Where did the idea for your career come from?

I was part of a large group chat of FAU students who decided to kick me out of the chat so they could cheat. Using secondary accounts, I saw students sharing the entire exam, and I decided this dishonesty needed to be stopped. Armed with years of firsthand knowledge of how students circumvent existing proctoring services and cheat, I knew exactly how to prevent it going forward.

It’s a patent-pending software and hardware system that prevents all forms of cheating within online exam environments. Creating the business was my way of making a difference. I’ve been a tutor for about a decade and a half, and in that time, I’ve seen every way that students cheat. Unfortunately, the practice has grown exponentially since the onset of the digital era—and especially since the COVID-19 pandemic and the widespread adoption of distance learning. Academic fraud devalues degrees, which isn’t fair to the students that actually put in the time and effort to learn the material. A lot of universities are continuing to use lecture capture online exams, but the current system is highly flawed. I’ve seen a group chat where over 75 students shared screenshots of an entire exam. Once I saw that and realized all the other ways that students can cheat, I was motivated to create this system. Simply put, it prevents all manner of academic fraud without violating the privacy of students.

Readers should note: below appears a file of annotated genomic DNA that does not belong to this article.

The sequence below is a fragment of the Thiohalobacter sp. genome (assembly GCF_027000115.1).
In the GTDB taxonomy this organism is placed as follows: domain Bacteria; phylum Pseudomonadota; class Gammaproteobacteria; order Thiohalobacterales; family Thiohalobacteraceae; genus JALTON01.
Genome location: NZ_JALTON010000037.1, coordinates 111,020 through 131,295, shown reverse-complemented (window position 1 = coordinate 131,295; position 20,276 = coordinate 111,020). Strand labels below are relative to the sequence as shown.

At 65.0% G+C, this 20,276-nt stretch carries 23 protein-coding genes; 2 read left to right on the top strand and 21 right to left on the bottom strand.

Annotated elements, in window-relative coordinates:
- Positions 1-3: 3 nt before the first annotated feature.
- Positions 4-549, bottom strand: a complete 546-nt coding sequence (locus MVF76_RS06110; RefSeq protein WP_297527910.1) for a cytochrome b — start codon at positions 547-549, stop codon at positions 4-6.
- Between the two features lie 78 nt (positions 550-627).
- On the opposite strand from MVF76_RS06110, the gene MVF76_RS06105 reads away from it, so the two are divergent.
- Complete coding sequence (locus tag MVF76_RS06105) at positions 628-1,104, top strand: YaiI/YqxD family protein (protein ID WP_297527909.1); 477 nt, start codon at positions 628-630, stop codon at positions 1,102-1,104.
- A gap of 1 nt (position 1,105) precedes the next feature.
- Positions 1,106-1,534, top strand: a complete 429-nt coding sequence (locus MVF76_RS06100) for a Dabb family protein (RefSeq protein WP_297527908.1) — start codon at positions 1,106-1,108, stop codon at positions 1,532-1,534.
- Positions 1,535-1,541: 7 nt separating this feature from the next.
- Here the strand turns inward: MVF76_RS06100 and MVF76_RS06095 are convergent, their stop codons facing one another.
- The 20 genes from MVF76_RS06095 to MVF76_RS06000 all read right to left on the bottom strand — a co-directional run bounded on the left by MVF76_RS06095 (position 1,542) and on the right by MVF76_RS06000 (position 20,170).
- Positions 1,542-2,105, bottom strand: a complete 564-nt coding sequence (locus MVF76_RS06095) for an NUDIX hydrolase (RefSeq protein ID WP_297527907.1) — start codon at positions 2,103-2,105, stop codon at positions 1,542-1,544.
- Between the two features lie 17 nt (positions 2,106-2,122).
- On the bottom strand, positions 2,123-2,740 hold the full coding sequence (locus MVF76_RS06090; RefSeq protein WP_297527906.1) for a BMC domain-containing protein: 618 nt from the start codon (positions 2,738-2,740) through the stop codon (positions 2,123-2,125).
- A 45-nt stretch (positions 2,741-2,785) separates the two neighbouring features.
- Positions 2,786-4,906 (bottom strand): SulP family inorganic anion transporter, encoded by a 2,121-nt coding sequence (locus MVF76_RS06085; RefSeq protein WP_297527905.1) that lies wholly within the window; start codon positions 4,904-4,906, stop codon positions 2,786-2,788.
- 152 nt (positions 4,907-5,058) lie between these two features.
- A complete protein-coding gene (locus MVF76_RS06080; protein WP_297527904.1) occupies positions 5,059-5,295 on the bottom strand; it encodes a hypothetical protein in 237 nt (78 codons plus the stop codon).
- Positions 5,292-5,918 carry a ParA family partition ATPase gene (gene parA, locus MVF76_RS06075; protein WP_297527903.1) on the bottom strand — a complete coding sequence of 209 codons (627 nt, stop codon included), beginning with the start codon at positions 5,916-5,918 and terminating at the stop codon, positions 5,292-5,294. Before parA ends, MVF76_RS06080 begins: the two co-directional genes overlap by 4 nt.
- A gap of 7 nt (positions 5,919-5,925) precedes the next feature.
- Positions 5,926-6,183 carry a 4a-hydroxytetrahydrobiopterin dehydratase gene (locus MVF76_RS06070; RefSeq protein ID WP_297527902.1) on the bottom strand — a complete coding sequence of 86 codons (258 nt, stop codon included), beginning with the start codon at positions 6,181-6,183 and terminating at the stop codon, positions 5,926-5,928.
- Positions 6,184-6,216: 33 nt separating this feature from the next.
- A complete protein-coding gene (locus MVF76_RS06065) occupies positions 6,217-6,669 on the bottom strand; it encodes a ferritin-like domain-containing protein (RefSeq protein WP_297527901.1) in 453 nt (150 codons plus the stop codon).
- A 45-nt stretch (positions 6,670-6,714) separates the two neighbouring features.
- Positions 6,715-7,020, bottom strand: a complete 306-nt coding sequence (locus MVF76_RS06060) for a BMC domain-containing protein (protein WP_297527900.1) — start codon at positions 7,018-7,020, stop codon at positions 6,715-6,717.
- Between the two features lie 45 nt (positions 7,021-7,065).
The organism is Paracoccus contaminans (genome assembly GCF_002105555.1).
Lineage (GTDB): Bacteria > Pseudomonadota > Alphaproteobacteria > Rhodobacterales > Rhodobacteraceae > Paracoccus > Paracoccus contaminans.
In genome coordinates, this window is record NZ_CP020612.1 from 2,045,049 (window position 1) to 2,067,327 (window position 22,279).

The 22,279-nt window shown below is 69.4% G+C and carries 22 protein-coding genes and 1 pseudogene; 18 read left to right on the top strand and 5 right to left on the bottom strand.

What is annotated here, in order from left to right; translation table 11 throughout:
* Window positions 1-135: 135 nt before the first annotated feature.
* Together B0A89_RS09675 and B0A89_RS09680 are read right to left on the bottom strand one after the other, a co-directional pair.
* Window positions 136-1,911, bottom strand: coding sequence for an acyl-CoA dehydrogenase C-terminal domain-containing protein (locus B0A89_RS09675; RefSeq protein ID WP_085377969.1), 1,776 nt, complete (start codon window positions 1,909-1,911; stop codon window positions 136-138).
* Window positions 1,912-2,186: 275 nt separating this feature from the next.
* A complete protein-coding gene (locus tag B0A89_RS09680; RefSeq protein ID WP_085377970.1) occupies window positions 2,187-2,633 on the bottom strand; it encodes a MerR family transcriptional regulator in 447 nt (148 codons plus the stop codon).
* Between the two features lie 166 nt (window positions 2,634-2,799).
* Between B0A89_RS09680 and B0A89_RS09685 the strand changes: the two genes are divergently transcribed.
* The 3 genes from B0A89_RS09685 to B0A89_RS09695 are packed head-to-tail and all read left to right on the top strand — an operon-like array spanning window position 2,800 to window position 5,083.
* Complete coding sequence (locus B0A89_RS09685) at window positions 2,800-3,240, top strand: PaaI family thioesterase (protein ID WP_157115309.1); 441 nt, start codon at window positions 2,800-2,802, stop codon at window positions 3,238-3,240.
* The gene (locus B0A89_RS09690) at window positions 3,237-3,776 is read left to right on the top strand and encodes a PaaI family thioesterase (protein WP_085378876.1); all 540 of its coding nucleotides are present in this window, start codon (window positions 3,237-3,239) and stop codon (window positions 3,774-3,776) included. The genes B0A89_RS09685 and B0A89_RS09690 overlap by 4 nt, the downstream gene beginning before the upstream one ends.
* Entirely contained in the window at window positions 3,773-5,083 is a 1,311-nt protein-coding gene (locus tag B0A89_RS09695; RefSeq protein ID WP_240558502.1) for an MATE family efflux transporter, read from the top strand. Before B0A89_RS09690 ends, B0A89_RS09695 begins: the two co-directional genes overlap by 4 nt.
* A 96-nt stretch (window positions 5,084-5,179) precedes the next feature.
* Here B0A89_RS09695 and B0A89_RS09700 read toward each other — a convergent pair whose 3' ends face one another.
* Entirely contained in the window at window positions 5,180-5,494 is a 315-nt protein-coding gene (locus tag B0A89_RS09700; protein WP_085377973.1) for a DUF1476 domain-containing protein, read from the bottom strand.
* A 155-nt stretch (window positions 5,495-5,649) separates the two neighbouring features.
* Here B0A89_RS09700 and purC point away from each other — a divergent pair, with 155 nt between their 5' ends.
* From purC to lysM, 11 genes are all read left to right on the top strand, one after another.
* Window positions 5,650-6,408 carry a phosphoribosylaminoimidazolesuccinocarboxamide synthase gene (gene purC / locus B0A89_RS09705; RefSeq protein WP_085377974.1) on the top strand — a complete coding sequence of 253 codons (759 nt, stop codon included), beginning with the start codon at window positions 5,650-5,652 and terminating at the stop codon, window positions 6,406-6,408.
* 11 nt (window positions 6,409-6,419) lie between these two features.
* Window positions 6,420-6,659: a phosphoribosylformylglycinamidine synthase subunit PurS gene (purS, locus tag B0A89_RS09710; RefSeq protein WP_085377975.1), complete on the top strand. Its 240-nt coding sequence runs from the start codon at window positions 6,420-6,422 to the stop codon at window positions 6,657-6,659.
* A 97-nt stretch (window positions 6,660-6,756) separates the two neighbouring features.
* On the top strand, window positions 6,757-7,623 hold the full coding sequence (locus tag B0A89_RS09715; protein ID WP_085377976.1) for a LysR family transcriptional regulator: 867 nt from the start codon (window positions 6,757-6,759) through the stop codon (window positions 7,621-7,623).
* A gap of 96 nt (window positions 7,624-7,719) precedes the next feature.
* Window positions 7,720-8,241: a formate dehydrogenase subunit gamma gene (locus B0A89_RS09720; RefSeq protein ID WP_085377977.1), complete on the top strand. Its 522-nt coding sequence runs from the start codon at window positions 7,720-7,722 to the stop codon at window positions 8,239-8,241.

What does your typical day look like and how do you make it productive?

I wake up around 5:30am to pray and meditate with a sunrise view centering my mind on God and helping others. I swim for 30 minutes and then head to the gym where I work out for an hour. After taking care of my mind, spirit, and body, I head into my office. I’ll work from 11 am to around 5 pm, focusing predominantly on tutoring while making time for my other businesses. After work, I like to relax by playing chess, eating dinner with friends, or other social activities.

Regarding Zero Cheating, it’s in the development phase, right now. I currently have a company building both the underlying software and the prototype, and I’m also working with someone that’s finalizing the business plan. Day-to-day, it’s just a matter of trying to source and put together materials for pitching to an investor. I’m talking to some lawyers to set up a regulation CF to crowdfund on WeFunder, and that will probably launch in the next two months.